Hi, I’m Craig Kendall, the author of The Asperger’s Syndrome Survival Guide. In today’s issue we will discuss…
Asperger’s Syndrome Child: Developing Social Skills at Home and School by Teaching Empathy
Many parents notice that their child with Asperger’s syndrome or high functioning autism shows little if any empathy for others which inhibits their social skills. These children can seem aloof or selfish and uncaring.
But any parent with a child on the autism spectrum knows that outward appearances can be deceiving. Our loved ones with Asperger’s syndrome of high functioning autism are very caring and feeling beings. But they often have difficulties understanding the feelings of others which is a contributing factor to the well known autism symptom — lack of social skills. Often times, we see this inability to understand another person’s feelings as a lack of empathy.
How Can a Person with Asperger’s Syndrome Develop a Sense of Empathy and Improve Social Skills?
In our previous newsletter, we shows ways to helping a child with Asperger’s syndrome develop empathy and we talked about factors that could delay or hinder the development of a sense of empathy in many children with autism or Asperger’s syndrome. (see “How to Teach Your Child with Autism or Asperger’s Syndrome to Understand the Feelings of Others.”) Lack of emotional readiness, sensory overwhelm, and lack of relevant experiences can all contribute and help explain why your child with Asperger’s syndrome may seem distant or uncaring of others feelings.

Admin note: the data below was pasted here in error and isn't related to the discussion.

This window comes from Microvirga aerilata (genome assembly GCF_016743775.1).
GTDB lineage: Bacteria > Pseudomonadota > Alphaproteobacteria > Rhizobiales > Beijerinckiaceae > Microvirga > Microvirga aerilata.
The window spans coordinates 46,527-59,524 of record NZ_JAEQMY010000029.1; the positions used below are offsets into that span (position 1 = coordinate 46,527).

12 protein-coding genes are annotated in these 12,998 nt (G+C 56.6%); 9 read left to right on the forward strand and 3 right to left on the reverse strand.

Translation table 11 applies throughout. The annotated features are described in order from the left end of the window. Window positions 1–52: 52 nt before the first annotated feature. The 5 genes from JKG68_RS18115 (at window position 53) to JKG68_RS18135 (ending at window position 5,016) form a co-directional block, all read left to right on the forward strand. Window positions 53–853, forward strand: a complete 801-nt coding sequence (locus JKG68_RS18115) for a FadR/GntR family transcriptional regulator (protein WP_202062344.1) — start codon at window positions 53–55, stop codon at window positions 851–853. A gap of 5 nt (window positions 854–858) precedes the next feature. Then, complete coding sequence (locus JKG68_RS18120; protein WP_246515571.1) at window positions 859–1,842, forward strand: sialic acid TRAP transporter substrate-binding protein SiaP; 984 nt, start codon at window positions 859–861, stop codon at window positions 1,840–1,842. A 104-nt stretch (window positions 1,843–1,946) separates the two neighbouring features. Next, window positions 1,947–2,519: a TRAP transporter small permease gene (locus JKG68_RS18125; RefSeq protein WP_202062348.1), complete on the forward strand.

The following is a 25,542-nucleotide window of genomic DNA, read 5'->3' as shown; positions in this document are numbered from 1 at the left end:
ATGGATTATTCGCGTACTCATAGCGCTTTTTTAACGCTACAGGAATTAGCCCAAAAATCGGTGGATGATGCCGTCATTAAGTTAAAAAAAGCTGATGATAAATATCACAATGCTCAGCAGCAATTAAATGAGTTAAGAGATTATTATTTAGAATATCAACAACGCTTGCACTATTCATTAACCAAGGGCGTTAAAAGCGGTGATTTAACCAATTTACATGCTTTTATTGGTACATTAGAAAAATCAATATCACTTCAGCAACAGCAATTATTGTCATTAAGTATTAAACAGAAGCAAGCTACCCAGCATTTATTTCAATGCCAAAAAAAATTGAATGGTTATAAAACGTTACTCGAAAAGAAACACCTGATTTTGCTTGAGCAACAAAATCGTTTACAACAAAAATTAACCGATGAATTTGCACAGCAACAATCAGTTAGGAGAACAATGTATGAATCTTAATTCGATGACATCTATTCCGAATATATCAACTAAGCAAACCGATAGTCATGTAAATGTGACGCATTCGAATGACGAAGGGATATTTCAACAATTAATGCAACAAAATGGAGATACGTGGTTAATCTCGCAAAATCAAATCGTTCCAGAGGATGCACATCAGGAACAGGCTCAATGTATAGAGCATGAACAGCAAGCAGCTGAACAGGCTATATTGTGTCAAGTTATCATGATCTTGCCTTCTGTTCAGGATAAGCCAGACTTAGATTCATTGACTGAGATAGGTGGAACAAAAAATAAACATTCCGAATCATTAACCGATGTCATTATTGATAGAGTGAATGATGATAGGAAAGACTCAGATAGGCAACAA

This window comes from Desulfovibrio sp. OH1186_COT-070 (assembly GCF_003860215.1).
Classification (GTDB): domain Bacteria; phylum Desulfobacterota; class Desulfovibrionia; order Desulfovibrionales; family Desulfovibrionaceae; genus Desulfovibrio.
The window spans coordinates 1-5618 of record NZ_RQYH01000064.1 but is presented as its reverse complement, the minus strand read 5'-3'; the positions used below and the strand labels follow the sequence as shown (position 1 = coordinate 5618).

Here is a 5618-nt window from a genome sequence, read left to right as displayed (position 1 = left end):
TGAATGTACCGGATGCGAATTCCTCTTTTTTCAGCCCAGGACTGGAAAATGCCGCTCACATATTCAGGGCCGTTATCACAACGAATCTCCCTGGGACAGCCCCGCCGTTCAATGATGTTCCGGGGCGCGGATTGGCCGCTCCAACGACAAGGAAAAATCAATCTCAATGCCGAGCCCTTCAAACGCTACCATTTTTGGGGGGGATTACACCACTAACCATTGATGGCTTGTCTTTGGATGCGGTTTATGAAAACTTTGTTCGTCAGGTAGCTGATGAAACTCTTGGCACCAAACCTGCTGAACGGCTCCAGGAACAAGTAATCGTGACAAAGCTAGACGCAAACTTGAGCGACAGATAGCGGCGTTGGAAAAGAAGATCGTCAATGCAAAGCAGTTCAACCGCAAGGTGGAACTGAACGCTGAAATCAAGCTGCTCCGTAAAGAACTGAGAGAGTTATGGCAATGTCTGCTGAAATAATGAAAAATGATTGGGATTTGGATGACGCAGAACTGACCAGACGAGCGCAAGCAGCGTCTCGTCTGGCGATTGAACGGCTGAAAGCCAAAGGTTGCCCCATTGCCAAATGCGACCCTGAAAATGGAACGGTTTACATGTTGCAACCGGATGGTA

In this newsletter, we will talk about the process of developing empathy — an important ingredient in improving social skills. In this newsletter, a young adult with Asperger’s syndrome shares her experiences and feelings to help us understand how those with Asperger’s syndrome feel and cope.
If a child with Asperger’s syndrome or high functioning autism is disconnected from people when he is young, due to different brain wiring, this sense of difference is likely to persist and cause him to withdraw from people and experiences over the years. The more he thinks of himself as a person who can’t connect with other people, the less likely he will be to try.
In order to develop social skills, one must practice. But if a child continually fails in his or her social interactions, they will eventually become discouraged and give up.
Experiences of a Young Adult with Asperger’s Syndrome
I moved to a house with a 94 year old, very vibrant and active roommate two years ago. This woman, Madeline, has the most welcoming smile and presence I have ever felt. I immediately felt calm and comfortable in her presence, which never happens for me. I started spending more and more time with her, watching TV and talking about nothing important — just soaking up her gentleness and positivity, her utter acceptance of me. Every time she smiled at me, it made me happy.
I thought this behavior — willingly spending time with another person — quite out of character for me, but I kept doing it. Madeline was always happy to see me. Merely entering the room could make her face light up. Therefore I started feeling a sense of connection to her.